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From |
Jeph Herrin <[email protected]> |

To |
[email protected] |

Subject |
Re: st: using weights with -svy- commands |

Date |
Wed, 14 Mar 2012 13:56:09 -0400 |

thanks, Jeph On 3/14/2012 12:49 PM, Stas Kolenikov wrote:

[aweight] would have been called for if you summarized the 10k functional data points into a single number, an aggregate indicator of the level of physical activity. If you are analyzing all of the available motion data, I don't see any need to specify any additional weights. Depending on what exactly you are going to undertake in your analysis, you may or may not need the [pweights] or -svy- settings (and you can always compare the results using Hausman test, see Pfeffermann 1993 http://www.citeulike.org/user/ctacmo/article/1036965). On Wed, Mar 14, 2012 at 11:48 AM, Jeph Herrin<[email protected]> wrote:All, This seems like a question that has been asked& answered before, but I can't find it in the archives. I have data which was was collected using a stratified survey design (NHANES, http://www.cdc.gov/nchs/nhanes.htm) which I have been analyzing using -svy- commands. However, for a random subset of survey respondents, additional data i collected - up to 10080 motion counts collected each minute for up to 7 days. I have summarized these motion counts various ways for each respondent, but since not all respondents have the same reporting period, there is varying degrees of precision - some respondents have only a few thousand counts, some have the full 10k - and most importantly, I have found that the reporting period is associated with some of my key independent variables (in particular, overweight children have shorter reporting periods than normal weight children). So I want to incorporate the different precision of the summary outcome into my regression models. In most linear regression models I would achieve this by weighting each observation by the inverse of the variance of the dependent variable measurement using -aweights-. However, -svy reg - does not support weights. My questions are all due to the fact that I am a casual user of complex survey data. Is this because of a theoretical restriction due to the complex designs? Or is it a mechanical problem that I can somehow circumvent? Or is it possible with Stata, only I am overlooking the solution? thanks, Jeph * * For searches and help try: * http://www.stata.com/help.cgi?search * http://www.stata.com/support/statalist/faq * http://www.ats.ucla.edu/stat/stata/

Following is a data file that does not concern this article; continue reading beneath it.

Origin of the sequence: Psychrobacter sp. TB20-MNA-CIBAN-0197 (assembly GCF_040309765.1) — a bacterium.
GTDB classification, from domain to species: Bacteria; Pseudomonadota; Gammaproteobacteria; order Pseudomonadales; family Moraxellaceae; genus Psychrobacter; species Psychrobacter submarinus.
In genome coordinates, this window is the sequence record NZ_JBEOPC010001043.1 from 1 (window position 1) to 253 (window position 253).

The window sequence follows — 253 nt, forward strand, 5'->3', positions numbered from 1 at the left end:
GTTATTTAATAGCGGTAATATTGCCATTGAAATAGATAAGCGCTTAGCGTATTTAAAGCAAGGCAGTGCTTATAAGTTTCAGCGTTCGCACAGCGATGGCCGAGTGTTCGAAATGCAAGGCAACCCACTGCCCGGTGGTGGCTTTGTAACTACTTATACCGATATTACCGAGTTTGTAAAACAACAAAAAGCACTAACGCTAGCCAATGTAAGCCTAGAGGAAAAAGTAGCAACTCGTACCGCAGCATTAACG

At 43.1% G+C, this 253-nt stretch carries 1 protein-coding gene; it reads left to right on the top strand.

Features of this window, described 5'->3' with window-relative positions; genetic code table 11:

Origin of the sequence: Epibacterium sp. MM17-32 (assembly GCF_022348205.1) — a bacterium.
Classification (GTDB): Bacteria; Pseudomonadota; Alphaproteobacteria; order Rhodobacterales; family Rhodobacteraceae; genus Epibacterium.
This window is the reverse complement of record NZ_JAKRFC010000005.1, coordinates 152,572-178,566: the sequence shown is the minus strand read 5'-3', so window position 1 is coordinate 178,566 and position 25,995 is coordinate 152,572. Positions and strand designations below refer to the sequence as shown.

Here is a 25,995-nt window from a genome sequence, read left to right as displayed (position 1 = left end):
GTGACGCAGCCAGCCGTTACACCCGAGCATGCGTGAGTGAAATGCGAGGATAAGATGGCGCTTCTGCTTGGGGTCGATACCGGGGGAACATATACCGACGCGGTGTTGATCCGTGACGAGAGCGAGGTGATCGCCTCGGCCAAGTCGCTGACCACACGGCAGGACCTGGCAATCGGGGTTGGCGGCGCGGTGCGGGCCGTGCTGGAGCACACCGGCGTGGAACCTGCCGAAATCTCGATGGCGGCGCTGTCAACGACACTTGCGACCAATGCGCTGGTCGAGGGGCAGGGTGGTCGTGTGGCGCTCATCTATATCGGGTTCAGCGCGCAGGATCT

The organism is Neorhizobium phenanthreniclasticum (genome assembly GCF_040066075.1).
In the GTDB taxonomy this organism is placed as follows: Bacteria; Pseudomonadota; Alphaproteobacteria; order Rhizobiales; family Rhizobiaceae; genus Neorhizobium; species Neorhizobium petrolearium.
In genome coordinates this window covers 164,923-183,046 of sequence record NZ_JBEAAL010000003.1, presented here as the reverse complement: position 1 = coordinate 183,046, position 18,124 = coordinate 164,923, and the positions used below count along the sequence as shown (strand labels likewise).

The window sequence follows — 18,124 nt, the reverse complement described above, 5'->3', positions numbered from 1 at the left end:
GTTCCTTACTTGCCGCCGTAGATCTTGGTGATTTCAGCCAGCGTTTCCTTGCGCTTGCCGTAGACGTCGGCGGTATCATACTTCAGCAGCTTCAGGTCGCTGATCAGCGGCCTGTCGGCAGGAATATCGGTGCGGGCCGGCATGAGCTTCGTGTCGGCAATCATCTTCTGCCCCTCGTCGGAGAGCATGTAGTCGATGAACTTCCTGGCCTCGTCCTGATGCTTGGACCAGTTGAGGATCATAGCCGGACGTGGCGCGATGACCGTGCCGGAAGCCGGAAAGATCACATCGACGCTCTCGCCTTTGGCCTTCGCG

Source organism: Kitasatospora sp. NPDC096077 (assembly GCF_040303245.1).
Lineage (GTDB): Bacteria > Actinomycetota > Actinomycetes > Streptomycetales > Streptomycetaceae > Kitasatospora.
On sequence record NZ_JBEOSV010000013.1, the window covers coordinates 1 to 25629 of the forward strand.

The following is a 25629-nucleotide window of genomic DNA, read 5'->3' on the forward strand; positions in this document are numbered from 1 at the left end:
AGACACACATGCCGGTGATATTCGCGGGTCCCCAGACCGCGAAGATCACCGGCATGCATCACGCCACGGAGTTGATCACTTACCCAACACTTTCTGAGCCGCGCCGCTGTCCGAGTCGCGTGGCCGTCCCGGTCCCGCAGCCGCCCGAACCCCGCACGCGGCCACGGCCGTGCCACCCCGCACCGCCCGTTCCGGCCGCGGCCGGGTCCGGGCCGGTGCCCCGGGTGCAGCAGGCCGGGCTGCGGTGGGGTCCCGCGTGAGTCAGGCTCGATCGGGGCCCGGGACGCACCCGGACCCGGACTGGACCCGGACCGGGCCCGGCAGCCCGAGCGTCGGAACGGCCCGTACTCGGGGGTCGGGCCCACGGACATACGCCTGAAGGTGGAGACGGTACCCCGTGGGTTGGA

* * For searches and help try: * http://www.stata.com/help.cgi?search * http://www.stata.com/support/statalist/faq * http://www.ats.ucla.edu/stat/stata/

**References**:**st: using weights with -svy- commands***From:*Jeph Herrin <[email protected]>

**Re: st: using weights with -svy- commands***From:*Stas Kolenikov <[email protected]>

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